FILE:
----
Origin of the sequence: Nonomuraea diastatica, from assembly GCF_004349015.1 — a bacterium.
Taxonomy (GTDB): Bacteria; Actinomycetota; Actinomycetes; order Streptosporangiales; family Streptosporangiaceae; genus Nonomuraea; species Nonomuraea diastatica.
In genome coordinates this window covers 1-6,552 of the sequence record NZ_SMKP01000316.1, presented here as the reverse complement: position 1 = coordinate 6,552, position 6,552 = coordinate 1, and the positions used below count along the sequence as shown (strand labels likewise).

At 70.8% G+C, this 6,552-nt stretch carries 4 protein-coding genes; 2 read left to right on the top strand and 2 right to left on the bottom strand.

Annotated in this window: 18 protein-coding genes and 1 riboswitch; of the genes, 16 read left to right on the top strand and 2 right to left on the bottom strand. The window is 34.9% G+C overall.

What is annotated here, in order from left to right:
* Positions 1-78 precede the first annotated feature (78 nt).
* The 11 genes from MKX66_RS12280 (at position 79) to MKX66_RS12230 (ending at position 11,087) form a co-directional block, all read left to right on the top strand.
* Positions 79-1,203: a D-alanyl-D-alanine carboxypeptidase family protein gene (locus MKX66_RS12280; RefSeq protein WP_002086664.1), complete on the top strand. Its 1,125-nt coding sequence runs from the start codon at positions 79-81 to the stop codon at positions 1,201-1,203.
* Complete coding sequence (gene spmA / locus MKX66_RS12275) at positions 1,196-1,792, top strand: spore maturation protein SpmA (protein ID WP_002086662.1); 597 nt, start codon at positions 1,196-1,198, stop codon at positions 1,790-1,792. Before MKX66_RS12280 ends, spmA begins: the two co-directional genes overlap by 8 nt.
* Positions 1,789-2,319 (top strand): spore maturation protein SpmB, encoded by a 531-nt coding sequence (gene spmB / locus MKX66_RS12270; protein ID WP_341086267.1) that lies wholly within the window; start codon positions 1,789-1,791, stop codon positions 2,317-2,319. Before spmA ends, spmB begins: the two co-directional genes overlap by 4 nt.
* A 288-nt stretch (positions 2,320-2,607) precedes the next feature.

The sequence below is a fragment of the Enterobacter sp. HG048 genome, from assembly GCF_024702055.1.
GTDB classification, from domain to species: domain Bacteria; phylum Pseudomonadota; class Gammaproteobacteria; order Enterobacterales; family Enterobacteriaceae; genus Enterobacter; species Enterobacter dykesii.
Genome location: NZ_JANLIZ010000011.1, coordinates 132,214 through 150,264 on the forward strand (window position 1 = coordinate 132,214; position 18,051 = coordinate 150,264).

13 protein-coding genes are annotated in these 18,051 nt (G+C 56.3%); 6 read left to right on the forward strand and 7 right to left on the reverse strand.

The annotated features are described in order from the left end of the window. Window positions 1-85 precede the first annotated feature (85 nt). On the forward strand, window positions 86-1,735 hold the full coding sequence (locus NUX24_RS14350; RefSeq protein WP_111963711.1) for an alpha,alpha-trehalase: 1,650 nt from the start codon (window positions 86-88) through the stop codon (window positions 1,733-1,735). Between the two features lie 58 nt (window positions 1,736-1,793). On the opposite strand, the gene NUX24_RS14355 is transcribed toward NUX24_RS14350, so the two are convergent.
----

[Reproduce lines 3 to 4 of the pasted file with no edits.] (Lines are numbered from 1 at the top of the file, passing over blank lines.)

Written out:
In genome coordinates this window covers 1-6,552 of the sequence record NZ_SMKP01000316.1, presented here as the reverse complement: position 1 = coordinate 6,552, position 6,552 = coordinate 1, and the positions used below count along the sequence as shown (strand labels likewise).

At 70.8% G+C, this 6,552-nt stretch carries 4 protein-coding genes; 2 read left to right on the top strand and 2 right to left on the bottom strand.